The American Jobs Act — Details (Part 1)
Following his speech on the American Jobs Act earlier this month, President Obama has been visiting cities across the country in order to gain support for the proposed stimulus plan.
While you are likely already aware of the highlights of the plan, there are additional provisions that have not received much attention. These provisions are important to all Americans who are currently looking for work.
Prohibits Discrimination Against Unemployed Workers
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Thousands of out of work Americans have encountered job postings that only accept applications from workers who are “currently employed”.
One of the little talked about aspects of the American Jobs Acts is a provision that would prohibit this type of discrimination based on your employment status.
As proposed, the American Jobs Act would incorporate The Fair Employment Opportunity Act of 2011, which would prevent companies and employment agencies from discriminating against applicants on the basis of employment status.
While interest rates on mortgages have fallen to approximately 4%, millions of Americans are unable to refinance their mortgages at these low rates. Banks and lenders have become much more strict as a result of the financial crisis, making it challenging to refinance an existing mortgage.
The American Jobs Act includes language that would help facilitate mortgage refinancing. The government estimates that a typical American family would be able to save approximately $2,000 per year on mortgage costs if they were able to refinance at the current rates.
New Bill Seeks To Prevent Discrimination Against Unemployed Americans
Earlier this month, Representatives Rosa DeLauro (Connecticut) and Henry Johnson, Jr. (Georgia) introduced the Fair Emplyoment Opportunity Act of 2011. The aim of this legislation is simple: To prevent employers from discriminating against unemployed Americans.
Unemployed Need Not Apply?
Companies looking to hire are increasingly including language in their “Help Wanted” postings that prevents applicants who are out of work from applying for a job opening. You may have encountered the following language:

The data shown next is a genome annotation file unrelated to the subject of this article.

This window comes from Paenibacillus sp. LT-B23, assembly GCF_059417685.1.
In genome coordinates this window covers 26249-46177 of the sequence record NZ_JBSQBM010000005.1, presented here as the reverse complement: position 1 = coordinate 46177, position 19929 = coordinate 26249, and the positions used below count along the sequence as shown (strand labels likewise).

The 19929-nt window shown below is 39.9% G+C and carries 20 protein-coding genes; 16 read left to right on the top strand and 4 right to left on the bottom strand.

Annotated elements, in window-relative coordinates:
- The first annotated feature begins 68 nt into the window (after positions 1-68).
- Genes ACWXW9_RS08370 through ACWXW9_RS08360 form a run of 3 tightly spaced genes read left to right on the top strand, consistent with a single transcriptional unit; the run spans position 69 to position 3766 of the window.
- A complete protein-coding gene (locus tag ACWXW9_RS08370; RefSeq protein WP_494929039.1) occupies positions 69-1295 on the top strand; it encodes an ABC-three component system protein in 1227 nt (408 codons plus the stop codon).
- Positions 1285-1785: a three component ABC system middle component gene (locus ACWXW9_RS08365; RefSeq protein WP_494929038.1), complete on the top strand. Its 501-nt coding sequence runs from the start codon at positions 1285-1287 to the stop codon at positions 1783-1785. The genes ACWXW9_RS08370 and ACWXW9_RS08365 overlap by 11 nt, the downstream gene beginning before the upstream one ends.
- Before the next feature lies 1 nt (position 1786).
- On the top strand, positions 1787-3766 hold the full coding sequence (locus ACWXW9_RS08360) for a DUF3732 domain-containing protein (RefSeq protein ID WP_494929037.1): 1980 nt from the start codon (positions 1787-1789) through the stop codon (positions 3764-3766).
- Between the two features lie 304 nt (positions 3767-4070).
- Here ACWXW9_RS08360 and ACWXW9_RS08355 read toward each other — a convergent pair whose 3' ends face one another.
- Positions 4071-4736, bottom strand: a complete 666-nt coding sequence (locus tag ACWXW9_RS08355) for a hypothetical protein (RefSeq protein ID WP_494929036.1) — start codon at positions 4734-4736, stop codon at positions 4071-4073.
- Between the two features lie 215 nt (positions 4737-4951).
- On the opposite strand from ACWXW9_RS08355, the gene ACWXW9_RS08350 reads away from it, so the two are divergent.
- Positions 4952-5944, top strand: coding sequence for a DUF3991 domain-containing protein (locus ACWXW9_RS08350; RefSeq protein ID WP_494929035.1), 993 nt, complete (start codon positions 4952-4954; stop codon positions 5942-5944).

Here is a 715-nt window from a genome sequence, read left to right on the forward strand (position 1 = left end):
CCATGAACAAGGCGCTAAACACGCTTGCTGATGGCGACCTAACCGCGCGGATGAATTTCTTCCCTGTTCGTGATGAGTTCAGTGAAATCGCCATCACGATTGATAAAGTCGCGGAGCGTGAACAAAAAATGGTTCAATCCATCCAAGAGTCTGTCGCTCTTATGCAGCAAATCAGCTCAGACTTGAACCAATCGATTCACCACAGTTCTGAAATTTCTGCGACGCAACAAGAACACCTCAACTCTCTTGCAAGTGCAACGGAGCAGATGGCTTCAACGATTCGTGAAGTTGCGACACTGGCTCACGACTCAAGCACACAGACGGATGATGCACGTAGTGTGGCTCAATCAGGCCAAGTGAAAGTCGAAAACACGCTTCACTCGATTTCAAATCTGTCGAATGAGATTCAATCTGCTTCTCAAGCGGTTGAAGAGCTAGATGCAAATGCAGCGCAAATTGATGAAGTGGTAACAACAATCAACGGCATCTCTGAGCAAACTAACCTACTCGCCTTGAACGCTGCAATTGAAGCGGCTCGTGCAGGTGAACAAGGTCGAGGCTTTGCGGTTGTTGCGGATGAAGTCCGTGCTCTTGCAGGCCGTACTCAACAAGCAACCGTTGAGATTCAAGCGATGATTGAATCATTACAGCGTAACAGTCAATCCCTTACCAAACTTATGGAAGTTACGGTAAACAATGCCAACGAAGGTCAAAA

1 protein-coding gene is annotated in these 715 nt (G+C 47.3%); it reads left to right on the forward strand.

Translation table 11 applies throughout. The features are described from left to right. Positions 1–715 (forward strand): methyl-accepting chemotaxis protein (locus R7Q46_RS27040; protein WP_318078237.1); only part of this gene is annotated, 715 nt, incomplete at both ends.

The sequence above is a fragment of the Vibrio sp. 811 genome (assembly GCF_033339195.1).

“Applicant must be currently employed.”
The Fair Employment Opportunity Act of 2011, also referred to as HR 2501, would prevent employers from such discrimination. The bill would also apply to employment agencies, who would not be allowed to ask about the current employment status of job applicants.
“In a tough job market, where workers are competing against tens and sometimes hundreds of others for every available job opening, it is unjust for employers to discriminate against those who are unemployed. We have seen ample evidence that unemployed individuals are increasingly falling prey to discriminatory practices reducing their opportunities to be considered for a job. The Fair Employment Opportunity Act of 2011 would prohibit employers and employment agencies from discriminating against unemployed job-seekers, and ensure that all Americans have the same opportunities for employment.” — Representative Rosa DeLauro
The bill was referred to the House Committee on Education and the Workforce on July 12th, and there are currently 30 co-sponsors of this new legislation.
We will keep you updated as progress is made on this bill, as well as Tier 5, and other unemployment-related items being discussed in Congress.
Have you encountered discrimination as a result of being unemployed? Please feel free to share your experience below.